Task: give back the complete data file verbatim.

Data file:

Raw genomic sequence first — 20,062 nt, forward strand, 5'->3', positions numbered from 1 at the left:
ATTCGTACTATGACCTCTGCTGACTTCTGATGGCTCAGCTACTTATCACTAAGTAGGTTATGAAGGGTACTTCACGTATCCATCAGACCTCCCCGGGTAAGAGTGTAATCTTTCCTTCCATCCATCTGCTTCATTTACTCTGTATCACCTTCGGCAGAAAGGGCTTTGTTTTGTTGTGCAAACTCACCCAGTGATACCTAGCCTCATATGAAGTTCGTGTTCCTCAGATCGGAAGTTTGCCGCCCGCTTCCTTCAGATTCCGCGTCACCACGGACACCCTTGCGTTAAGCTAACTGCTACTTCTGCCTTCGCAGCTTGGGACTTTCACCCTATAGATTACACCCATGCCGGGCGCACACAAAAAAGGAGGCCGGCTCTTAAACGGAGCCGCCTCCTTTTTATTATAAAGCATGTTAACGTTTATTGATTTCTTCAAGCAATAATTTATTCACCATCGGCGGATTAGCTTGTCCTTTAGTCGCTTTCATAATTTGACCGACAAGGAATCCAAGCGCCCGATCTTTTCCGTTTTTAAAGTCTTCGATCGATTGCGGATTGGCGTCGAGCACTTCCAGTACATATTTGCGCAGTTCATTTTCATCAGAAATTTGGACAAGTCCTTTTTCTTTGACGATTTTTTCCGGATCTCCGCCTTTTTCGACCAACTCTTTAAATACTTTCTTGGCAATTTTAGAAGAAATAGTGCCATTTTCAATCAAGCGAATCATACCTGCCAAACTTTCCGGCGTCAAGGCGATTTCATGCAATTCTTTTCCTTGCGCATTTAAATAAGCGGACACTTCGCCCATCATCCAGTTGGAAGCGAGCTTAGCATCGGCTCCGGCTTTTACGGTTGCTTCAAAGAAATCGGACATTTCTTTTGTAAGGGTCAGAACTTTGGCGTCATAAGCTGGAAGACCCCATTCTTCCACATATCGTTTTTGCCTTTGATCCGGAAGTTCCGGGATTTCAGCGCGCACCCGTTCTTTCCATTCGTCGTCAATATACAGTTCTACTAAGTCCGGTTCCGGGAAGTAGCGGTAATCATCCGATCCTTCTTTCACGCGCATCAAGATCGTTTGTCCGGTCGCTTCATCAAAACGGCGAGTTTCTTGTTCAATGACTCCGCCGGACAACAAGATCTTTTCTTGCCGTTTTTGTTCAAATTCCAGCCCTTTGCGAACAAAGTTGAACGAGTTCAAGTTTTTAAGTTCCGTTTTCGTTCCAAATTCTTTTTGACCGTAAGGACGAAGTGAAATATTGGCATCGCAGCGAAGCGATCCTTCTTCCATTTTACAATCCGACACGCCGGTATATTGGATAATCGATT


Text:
Raw genomic sequence first — 20,062 nt, forward strand, 5'->3', positions numbered from 1 at the left:
ATTCGTACTATGACCTCTGCTGACTTCTGATGGCTCAGCTACTTATCACTAAGTAGGTTATGAAGGGTACTTCACGTATCCATCAGACCTCCCCGGGTAAGAGTGTAATCTTTCCTTCCATCCATCTGCTTCATTTACTCTGTATCACCTTCGGCAGAAAGGGCTTTGTTTTGTTGTGCAAACTCACCCAGTGATACCTAGCCTCATATGAAGTTCGTGTTCCTCAGATCGGAAGTTTGCCGCCCGCTTCCTTCAGATTCCGCGTCACCACGGACACCCTTGCGTTAAGCTAACTGCTACTTCTGCCTTCGCAGCTTGGGACTTTCACCCTATAGATTACACCCATGCCGGGCGCACACAAAAAAGGAGGCCGGCTCTTAAACGGAGCCGCCTCCTTTTTATTATAAAGCATGTTAACGTTTATTGATTTCTTCAAGCAATAATTTATTCACCATCGGCGGATTAGCTTGTCCTTTAGTCGCTTTCATAATTTGACCGACAAGGAATCCAAGCGCCCGATCTTTTCCGTTTTTAAAGTCTTCGATCGATTGCGGATTGGCGTCGAGCACTTCCAGTACATATTTGCGCAGTTCATTTTCATCAGAAATTTGGACAAGTCCTTTTTCTTTGACGATTTTTTCCGGATCTCCGCCTTTTTCGACCAACTCTTTAAATACTTTCTTGGCAATTTTAGAAGAAATAGTGCCATTTTCAATCAAGCGAATCATACCTGCCAAACTTTCCGGCGTCAAGGCGATTTCATGCAATTCTTTTCCTTGCGCATTTAAATAAGCGGACACTTCGCCCATCATCCAGTTGGAAGCGAGCTTAGCATCGGCTCCGGCTTTTACGGTTGCTTCAAAGAAATCGGACATTTCTTTTGTAAGGGTCAGAACTTTGGCGTCATAAGCTGGAAGACCCCATTCTTCCACATATCGTTTTTGCCTTTGATCCGGAAGTTCCGGGATTTCAGCGCGCACCCGTTCTTTCCATTCGTCGTCAATATACAGTTCTACTAAGTCCGGTTCCGGGAAGTAGCGGTAATCATCCGATCCTTCTTTCACGCGCATCAAGATCGTTTGTCCGGTCGCTTCATCAAAACGGCGAGTTTCTTGTTCAATGACTCCGCCGGACAACAAGATCTTTTCTTGCCGTTTTTGTTCAAATTCCAGCCCTTTGCGAACAAAGTTGAACGAGTTCAAGTTTTTAAGTTCCGTTTTCGTTCCAAATTCTTTTTGACCGTAAGGACGAAGTGAAATATTGGCATCGCAGCGAAGCGATCCTTCTTCCATTTTACAATCCGACACGCCGGTATATTGGATAATCGATT